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approach that caused the markets to undervalue risk, inflated the bubble and left taxpayers to clean up the mess when it burst and it must end. house republicans say, never again. and we have developed a responsible alternative. bankruptcy. it's a fair and unbiased process insulated from inappropriate political pressures and removes taxpayers from the equation. due to recent hearing, federal reserve bank of kansas city president, agreed, calling enhanced bankruptcy, and i quote, a process that he ensures everyone -- that ensures that the largest instutions will be dismantled if they fail. he continued, i prefer a rule of law that takes away discretion from the bureaucrat or from the policy person so that the crisis -- so that in the crisis you don't have the option to bail out, so that you have to take certain telephones -- steps to control, to prevent a financial meltdown.
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madam speaker, i couldn't agree more. effective financial reform must end the bailout and prevent the next financial meltdown. bankruptcy is central to the solution. it will give certainty to the marketplace, discourage risky practices and eliminate taxpayer liability and political interference. the bottom line is that stronger, nimble and more coordinated regulators must do their jobs, exercise strong oversight and bar excessive risky, deceptive and fraudulent marketplace behavior. washington shouldn't control the market. it should regulate it. through smarter regulation and epchanced bankruptcy rules we can prevent the next financial meltdown, millions of american businesses and families that work together every day to play by the rules and invest wisely deserve nothing less. i would support the motion and i would hope that we will have a great conference and really that
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we will come up with a bill but i think this is an important motion to reconsider before that. i would reserve the balance of the time. the speaker pro tempore: the gentlewoman yields back the balance of her time. the gentleman from alabama reserves his time and has 12 minus remaining. the gentleman from massachusetts is recognized and has seven minutes remaining. mr. frank: i would yield myself 30 seconds to say that i'm intrigued. we were talking about bankruptcy. now we have a new concept, enhanced bankruptcy. we were told earlier that it should be plain bankruptcy like everybody else. now apparently there's something special so we got enhanced bankruptcy. maybe we'll have enhanced bankruptcy explained to us and if bankruptcy is good for everybody why does enhanced bankruptcy need to be done here and what is it? is it another name for doing more than bankruptcy? i reserve the balance of my time. the speaker pro tempore: the gentleman reserves the balance of his time. the gentleman from alabama correctly has 13 mites remaing. and is recognized. mr. bachus: thank you, mr. speaker.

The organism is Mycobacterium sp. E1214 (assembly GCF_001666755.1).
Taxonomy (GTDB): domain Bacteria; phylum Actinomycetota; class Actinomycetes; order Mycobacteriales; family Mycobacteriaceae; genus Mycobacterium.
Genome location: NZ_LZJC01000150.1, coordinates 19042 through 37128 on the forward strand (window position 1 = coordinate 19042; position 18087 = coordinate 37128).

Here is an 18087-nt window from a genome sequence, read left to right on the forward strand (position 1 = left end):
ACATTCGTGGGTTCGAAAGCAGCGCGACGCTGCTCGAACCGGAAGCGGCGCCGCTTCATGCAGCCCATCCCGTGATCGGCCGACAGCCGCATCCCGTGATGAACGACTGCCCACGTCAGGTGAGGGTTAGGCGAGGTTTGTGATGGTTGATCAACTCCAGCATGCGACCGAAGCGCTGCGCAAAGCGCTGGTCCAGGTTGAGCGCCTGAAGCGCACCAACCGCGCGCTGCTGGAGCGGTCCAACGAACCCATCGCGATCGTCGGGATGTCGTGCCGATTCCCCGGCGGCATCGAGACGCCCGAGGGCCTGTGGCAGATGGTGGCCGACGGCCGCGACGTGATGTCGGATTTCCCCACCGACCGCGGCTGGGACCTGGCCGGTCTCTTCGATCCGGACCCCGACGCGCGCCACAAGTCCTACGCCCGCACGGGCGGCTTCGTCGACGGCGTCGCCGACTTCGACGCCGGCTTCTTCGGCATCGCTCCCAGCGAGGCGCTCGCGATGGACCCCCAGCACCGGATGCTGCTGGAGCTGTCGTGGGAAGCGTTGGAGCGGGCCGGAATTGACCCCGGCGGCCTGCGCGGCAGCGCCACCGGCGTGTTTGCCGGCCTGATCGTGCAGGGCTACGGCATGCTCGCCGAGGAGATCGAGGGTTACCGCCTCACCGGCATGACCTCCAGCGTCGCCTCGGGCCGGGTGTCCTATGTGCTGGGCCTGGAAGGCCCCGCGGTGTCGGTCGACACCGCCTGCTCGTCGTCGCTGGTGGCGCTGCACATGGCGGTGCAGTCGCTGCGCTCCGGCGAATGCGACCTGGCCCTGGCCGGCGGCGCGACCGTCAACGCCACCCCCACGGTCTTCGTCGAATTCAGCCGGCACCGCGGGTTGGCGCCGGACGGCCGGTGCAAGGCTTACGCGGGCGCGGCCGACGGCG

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at this time i yield three minutes to the ranking member of the government oversight committee from californiamr. issa. the speaker pro tempore: the gentleman from california is recognized for three minutes. mr. issa: i thank the gentleman and i thank the speaker. three minutes is all i need because we're going into a process, one you in which i would like to be optimistic. one in which i'll have 72 hours to pour over a 2,000-page bill to see where we can make it better. mr. speaker, i too, like the gentleman from pennsylvania, remember 2008. i remember helping lead the charge against a whole sale bailout, a slush fund for then president bush to pass around $700 billion and to pass onto the next president a piece of that left over. to spend it and if you happen to get paid back, to spend it again. mr. speaker, the american people are tired of endless bailouts of the select few. when the gentleman spoke of a.i.g., a.i.g. still owes us $100 billion-plus we'll never
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see back, in spite of the fact that much of that money went outside the country. i'm part of a congress that saw the bush administration make mistakes. i'm fortunate that i voted against it. and i'm happy that i voted agast it -- against it. as we go intbankruptcy -- sorry, as we go into this financial reform, i would hope that we remember milton friedman once said, capitalism is a profit and loss system. the profits encourage risk taking anthe losses encourage prudence. mr. speaker, we must have freedom to fail in this country. we cannot have too big to fail and more importantly, we cannot have the politicalization of the process by picking and choosing people like freddie and fannie to get $6 trillion worth of full faith funding from the american people in order to guarantee what ultimately was to a great extent their fault. we went into a financial